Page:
People often split creativity between the arts and sciences, lumping painters, writers, composers, dancers and actors on one side, and mathematicians, biologist, chemists, psychologist and physicists on the other. There is a different dichotomy that becomes apparent to anyone attempting creative endeavors – the split of constructing and performing.
It is easier to see this split in the arts; the visual artist, composer, and writer are obviously construction a work of art. The actor, musician, dancers are all performing, right? Have you ever seen a conceptual visual artist? They come up with a very original idea, and what they make may not impress people as a great work of art, but it is the explanation of the idea, the performance that carries the person into the creative limelight. I recall seeing one create simple portraits on a huge sheet of wax paper by pouring chocolate syrup.
The same thing occurs in the sciences. Some notable people are theorist; they come up with an idea and promote it through logic, but never through actual prove it through experiments – such as Albert Einstein. In this case it seems the ability to present an idea is more important than the ability to produce a proof or construct a sophisticated invention. Others through diligent experiments and observations (or sometimes accidents as in the case of Pasteur’s anthrax vaccine) produce new medicines.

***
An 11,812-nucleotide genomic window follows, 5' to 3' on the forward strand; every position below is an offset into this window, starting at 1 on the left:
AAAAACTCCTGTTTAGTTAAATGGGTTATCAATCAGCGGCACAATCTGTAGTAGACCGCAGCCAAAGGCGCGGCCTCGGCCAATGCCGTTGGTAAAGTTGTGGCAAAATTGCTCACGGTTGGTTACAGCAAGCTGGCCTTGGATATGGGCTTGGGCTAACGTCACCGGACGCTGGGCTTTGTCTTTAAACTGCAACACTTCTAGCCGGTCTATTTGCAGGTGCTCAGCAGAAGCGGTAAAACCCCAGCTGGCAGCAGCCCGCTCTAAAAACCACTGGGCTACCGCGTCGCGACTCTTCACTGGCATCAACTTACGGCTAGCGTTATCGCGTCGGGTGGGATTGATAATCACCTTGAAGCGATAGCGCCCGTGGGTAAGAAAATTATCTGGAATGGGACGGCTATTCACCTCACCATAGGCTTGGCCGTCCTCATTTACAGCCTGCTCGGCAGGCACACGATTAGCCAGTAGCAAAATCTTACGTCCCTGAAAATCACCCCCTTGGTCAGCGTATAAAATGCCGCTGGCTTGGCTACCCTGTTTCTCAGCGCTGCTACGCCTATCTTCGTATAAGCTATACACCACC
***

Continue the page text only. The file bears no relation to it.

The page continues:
The nature of the creative person changes based on this performance/construction dichotomy. Performers have to work with people, or in front of them at least. Performers in the arts tend to be more extroverted than visual artists. While composers often to straddle the split (usually along with egos big enough for both sides). In the sciences, the goal of discovery would seem to bring those with new ideas to the forefront; that doesn’t always happen. Inventors need original ideas; although not necessarily their own. It is their persistence and sweat , and the ability to perceive which avenues to explore and which are dead ends that leads to the culmination of invention. But then, theorist piggyback on past scientists to the point that it is often difficult to determine who originated the “original” concept for which one person receives the credit.
The goal to seek recognition plays a large part in whether a creative person emphasize the constructing or performing side, and it is also one of the things that effects the way men and women approach creative endeavors.
Art By S. L. Listman